This blog promises to reveal the inside track of a third sector leader influencing in Whitehall, championing professionalism and causing a stir.
Sir Stephen Bubb is director of Charity Futures, which promotes better charity governance and leadership. He was formerly Chief Executive of ACEVO (Association of Chief Executives of Voluntary Organisations) until 2016.
His blog is part of the British Library’s national blog archive.
Tuesday, 3 September 2013
Lobbying: The Times!
As the debate starts today on the Bill its good to see how opinion is
developing against this bad piece of legislation. Countless charities have highlighted
its chilling effects, as have the electoral commission in their briefing here
It is crucial to us that we overturn what one paper described as the
"charity gagging clauses".
A good Editorial
in the Guardian and I contributed an opinion piece in "The
Thunderer" in today's Times: "This
Bill Rewards Rich Lobbyists and Penalises Charities".
For those who don't read The Times I thought I'd reproduce the piece here:
Lobbying Bill in Parliament today was meant to restore trust in politics, but
it has achieved the unlikely feat of bringing together corporate lobbyists and
charities in loud condemnation. Astonishingly, it makes lobbying even less
transparent and clamps down on charities’ ability to campaign. The Bill must be
rewritten to acknowledge that “big money”, not charity campaigning, dents the
public’s trust in politics.
2010 political parties spent £31 million on their campaigns before the general
election. Charities and civil society spent a mere £3 million. Yet a reader of
today’s Bill would be forgiven for assuming that charities spend more during
elections than political parties, since the Bill makes no attempt to regulate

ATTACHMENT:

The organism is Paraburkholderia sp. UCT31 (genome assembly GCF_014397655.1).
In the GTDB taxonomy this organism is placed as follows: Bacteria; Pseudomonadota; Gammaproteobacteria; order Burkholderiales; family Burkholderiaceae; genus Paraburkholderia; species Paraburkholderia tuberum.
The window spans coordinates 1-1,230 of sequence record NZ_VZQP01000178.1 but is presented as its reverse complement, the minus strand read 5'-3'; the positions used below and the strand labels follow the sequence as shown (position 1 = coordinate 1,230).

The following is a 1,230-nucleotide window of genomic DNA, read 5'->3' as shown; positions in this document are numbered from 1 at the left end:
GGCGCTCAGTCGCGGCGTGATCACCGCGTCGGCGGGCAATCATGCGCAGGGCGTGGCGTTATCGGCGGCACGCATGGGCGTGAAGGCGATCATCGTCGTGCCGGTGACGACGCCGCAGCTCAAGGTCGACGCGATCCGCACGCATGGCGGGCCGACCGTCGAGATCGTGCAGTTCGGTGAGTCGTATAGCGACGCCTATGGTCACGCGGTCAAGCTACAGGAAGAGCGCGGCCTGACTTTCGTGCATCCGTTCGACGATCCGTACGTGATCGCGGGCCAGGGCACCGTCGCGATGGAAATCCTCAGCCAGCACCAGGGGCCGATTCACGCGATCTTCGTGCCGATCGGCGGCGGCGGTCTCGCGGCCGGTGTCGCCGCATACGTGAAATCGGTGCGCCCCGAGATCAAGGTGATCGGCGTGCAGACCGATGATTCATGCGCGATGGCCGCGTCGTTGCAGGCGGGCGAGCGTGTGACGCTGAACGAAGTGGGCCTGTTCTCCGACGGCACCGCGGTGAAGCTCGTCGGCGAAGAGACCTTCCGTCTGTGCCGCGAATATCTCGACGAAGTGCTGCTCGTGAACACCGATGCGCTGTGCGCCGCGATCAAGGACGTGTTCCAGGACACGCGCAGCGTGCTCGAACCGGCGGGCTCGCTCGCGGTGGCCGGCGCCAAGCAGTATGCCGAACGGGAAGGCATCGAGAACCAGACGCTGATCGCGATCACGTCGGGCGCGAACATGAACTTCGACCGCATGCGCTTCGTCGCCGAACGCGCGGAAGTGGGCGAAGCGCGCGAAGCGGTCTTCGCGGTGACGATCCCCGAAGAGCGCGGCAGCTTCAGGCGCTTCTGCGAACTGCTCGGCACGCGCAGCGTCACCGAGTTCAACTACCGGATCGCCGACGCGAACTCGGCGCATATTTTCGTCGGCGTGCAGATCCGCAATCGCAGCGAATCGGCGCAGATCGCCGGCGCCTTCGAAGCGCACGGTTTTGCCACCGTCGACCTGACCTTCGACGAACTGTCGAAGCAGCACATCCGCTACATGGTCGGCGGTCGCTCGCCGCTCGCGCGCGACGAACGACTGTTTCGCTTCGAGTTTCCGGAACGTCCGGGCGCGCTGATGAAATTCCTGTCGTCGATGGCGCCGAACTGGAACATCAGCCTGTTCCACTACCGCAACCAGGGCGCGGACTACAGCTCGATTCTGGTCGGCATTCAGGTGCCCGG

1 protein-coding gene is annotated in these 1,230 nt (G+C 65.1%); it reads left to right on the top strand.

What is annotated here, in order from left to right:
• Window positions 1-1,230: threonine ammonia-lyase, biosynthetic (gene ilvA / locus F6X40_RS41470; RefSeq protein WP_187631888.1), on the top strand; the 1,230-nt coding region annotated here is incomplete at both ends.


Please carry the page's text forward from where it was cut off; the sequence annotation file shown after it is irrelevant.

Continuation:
private donations to party coffers, or company lobbying.
YouGov poll released today for ACEVO, the charity leaders’ association, shows
that trust in charities is high. A mere 8 per cent of the public trusted
private lobbyists to influence policy for public good, compared with 49 per
cent trusting charities. Only 19 per cent thought charities had significant
influence, while 63 per cent thought private lobbyists did. The Lobbying Bill
will worsen this situation.
Bill flies in the face of public opinion by halving the amount that charities
can spend campaigning in election years. More insidiously, the Bill regulates
not just campaigns that intend to help a political party but also those that
could affect its chances, whatever they aimed to do.
Cancer Research UK complained before the general election about the Government
dropping plain cigarette packaging, they might be punished for unwittingly
helping the Opposition. But if tobacco companies privately lobbied for policies
that increased their profits, under this Bill the public would not even be
applaud the Government’s intention to keep “big, opaque and unaccountable
money” out of politics, as the MP Tom Brake stated last week. Curbing charity
campaigning, though, will have the opposite, absurd effect. It will silence the
voices of charities such as Scope and Barnado’s, which speak for society’s most
disadvantaged and vulnerable people. It will also reduce the quality of our
laws. Charities must work for public benefit, not private profit, and be
non-party-political. They speak from the experience of their members and
is clear that today’s Lobbying Bill must be redrafted. Passing it in its
current form will punish charities for the problems caused by private business
lobbying. That is certainly not for the public good."